Recent changes to the National Curriculum here in the UK have meant that teachers and school leaders are having to rethink many aspects of their curriculum provision. I have already begun my look at computing and how teachers can bring the new elements into the classroom.
E-safety is one aspect that is definitely due an overhaul!
There is lots of information for e-safety around, and many higher-level courses are on offer to fulfil recent requirements that Ofsted are making. These requirements change regularly, and I must mention here the ‘e-safety adviser’ website : http://www.esafety-adviser.com/ which has been a valuable source of these ever-changing recommendations. (@esafetyadviser on twitter!)
I have been working towards making changes as easy as possible for staff – it seems to me pretty crazy that all elements of the curriculum change at once and can make some staff feel incrediby overwhelmed.
Linking to the Key Stage 1 curriculum requirements we have this:
- recognise common uses of information technology beyond school
- use technology safely and respectfully, keeping personal information private; identify where to go for help and support when they have concerns about content or contact on the internet or other online technologies.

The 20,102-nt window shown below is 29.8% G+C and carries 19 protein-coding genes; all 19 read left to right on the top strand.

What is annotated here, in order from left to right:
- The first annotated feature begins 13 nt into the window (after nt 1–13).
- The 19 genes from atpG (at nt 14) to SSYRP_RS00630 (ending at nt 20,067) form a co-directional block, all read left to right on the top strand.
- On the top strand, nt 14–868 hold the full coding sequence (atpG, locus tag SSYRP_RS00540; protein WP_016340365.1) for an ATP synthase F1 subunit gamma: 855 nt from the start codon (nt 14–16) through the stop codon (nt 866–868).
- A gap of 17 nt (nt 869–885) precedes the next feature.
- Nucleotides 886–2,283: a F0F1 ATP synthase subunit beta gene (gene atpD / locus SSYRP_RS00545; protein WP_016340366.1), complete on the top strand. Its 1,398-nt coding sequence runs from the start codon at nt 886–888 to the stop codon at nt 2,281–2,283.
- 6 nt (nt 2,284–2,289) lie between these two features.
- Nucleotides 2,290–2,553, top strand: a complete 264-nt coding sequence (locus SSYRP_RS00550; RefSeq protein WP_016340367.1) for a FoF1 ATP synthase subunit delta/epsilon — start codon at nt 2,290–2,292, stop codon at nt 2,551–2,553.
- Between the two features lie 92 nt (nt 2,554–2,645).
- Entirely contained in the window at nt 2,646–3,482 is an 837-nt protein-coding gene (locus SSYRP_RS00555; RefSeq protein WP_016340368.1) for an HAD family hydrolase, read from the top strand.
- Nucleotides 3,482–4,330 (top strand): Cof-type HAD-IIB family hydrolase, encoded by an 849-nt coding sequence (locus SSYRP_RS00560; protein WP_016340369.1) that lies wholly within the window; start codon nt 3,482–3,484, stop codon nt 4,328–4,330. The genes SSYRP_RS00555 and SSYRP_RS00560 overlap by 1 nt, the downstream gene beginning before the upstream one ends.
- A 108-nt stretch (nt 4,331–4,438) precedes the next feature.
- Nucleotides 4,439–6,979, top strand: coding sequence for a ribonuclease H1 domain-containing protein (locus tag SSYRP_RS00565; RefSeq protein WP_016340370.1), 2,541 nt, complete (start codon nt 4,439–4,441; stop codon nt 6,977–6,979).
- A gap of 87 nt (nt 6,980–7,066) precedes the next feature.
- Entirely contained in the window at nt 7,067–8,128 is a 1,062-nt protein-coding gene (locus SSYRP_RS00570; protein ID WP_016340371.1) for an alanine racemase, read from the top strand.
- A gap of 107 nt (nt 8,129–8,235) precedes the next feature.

and by Key Stage 2 – this:
- use search technologies effectively, appreciate how results are selected and ranked, and be discerning in evaluating digital content
- use technology safely, respectfully and responsibly; recognise acceptable/unacceptable behaviour; identify a range of ways to report concerns about content and contact.
I began by thinking of key skills that we may not always cover but which pupils use from an early age – for example children will regularly play online and may be familiar with websites that you are not. Key questions and discussion around this can help, often within PSHE or Circle Time. Why not discuss their online play at the same time? Why not spend some time creating avatars and ‘toys’ in such websites such as the Lego one and then discuss what sort of expectations would come from controlling an avatar.
Large companies such as Sony, Moshi Monsters and Microsoft all produce their own content and guidelines, so if you find a particular website that your pupils are using do tap into that. Share this information with parents as well!
I also thought about how pupils are expected to select and use content, and be responsible for their choices. This led me to think about the use of photographs and the ‘cutting and pasting’ content that can come from researching and using websites such as wikipedia.
I then thought that for each year group a few key questions could be discussed – questions that could prompt a discussion about e-safety – and begin to introduce the correct language.
My plan for internet safety year by year are below – I would love to know what other schools are doing – please feel free to share resources and thoughts.
Thanks for reading!